• 5th Circ. Ruling Reminds Attys That CBP Can Search Devices

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    The Fifth Circuit’s recent Malik v. Department of Homeland Security decision adds to the chorus of federal courts holding that border agents don’t need a warrant to search travelers’ electronic devices, so attorneys should consider certain special precautions to secure privileged information when reentering the U.S., says Jennifer Freel at Jackson Walker.

  • Avoiding The Ethical Pitfalls Of Crowdfunded Legal Fees

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    The crowdfunding of legal fees has become increasingly common, providing a new way for people to afford legal services, but attorneys who accept crowdsourced funds must remember several key ethical obligations to mitigate their risks, say Hilary Gerzhoy and Julienne Pasichow at HWG.

  • What Large Language Models Mean For Document Review

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    Courts often subject parties using technology assisted review to greater scrutiny than parties conducting linear, manual document review, so parties using large language models for document review should expect even more attention, along with a corresponding need for quality control and validation, say attorneys at Sidley.

  • Series

    Participating In Living History Makes Me A Better Lawyer

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    My role as a baron in a living history group, and my work as volunteer corporate counsel for a book series fan association, has provided me several opportunities to practice in unexpected areas of law — opening doors to experiences that have nurtured invaluable personal and professional skills, says Matthew Parker at the Nebraska Department of Health and Human Services.

  • How Attys Can Weather The Next Disaster Litigation Crisis

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    On the heels of a number of damage catastrophes and ensuing litigation this summer alone, attorneys must recognize that it’s a matter of when, not if, the next disaster — whether natural or artificial — will strike, and formulate plans to minimize risks, including consolidating significant claims and taking remedial measures, says Mark Goldberg at Cosmich Simmons.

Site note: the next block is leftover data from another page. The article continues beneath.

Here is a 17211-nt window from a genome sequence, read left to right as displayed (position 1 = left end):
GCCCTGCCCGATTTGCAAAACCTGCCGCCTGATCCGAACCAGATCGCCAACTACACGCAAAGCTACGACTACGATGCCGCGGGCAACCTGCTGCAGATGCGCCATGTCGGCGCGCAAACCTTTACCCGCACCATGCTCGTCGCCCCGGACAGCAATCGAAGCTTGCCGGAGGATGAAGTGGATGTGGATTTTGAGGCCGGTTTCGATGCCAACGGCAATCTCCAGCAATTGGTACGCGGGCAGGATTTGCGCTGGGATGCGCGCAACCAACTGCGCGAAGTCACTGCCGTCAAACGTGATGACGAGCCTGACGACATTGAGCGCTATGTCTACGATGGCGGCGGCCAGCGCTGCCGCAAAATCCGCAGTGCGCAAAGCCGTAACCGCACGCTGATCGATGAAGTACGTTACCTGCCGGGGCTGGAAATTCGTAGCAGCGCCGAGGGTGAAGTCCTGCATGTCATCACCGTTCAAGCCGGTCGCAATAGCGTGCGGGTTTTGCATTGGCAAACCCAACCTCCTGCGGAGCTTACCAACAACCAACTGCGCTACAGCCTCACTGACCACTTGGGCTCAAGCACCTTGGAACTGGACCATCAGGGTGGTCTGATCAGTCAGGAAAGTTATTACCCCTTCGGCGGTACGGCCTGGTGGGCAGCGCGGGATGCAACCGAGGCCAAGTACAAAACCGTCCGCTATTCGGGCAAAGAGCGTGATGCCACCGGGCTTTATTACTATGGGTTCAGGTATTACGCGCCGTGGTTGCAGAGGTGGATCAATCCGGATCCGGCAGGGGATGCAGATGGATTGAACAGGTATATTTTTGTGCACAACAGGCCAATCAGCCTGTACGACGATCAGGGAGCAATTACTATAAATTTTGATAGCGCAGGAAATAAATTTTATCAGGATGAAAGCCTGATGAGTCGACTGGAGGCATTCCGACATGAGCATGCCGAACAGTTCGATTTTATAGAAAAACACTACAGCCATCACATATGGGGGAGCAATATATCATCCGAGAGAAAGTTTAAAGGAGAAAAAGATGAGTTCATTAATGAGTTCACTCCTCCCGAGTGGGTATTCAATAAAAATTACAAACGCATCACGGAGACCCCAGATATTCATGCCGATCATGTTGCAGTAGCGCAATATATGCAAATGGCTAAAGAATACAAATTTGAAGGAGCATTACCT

• Opinion

    Private Equity Owners Can Remedy Law Firms' Agency Issues

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    Nonlawyer, private-equity ownership of law firms can benefit shareholders and others vulnerable to governance issues such as disparate interests, and can in turn help resolve agency problems, says Michael Di Gennaro at The Law Practice Exchange.

  • How To Protect Atty-Client Privilege While Using Generative AI

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    When using generative artificial intelligence tools, attorneys should consider several safeguards to avoid breaches or complications in attorney-client privilege, say Antonious Sadek and Christopher Campbell at DLA Piper.

  • What FERC-PJM Negotiations Mean For The Energy Industry

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    Following the aftermath of Winter Storm Elliot, disputes associated with the PJM Interconnection settlement negotiations taking place at the Federal Energy Regulatory Commission have brought to the fore a potential legal minefield arising out of extreme weather events that could lead to commercial risks for power generating companies, say attorneys at Hogan Lovells.

  • Kentucky Tax Talk: Taking Up The Dormant Commerce Clause

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    Attorneys at Frost Brown examine whether the U.S. Supreme Court is likely to review Foresight Coal Sales v. Kent Chandler to consider whether a Kentucky utility rate law discriminates against interstate commerce, and how the decision may affect dormant commerce clause jurisprudence.

  • How New Lawyers Can Leverage Feedback For Growth

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    Embracing constructive criticism as a tool for success can help new lawyers accelerate their professional growth and law firms build a culture of continuous improvement, says Katie Aldrich at Fringe Professional Development.

  • Corporate Compliance Lessons From FirstEnergy Scandal

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    Fallout from a massive bribery scheme involving Ohio electric utility FirstEnergy and state officeholders — including the recent sentencing of two defendants — has critical corporate governance takeaways for companies and individuals seeking to influence government policymaking, say attorneys at Wilson Sonsini.

  • Twitter Legal Fees Suit Offers Crash Course In Billing Ethics

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    X Corp.'s suit alleging that Wachtell grossly inflated its fees in the final days of Elon Musk’s Twitter acquisition provides a case study in how firms should protect their reputations by hewing to ethical billing practices and the high standards for professional conduct that govern attorney-client relationships, says Lourdes Fuentes at Karta Legal.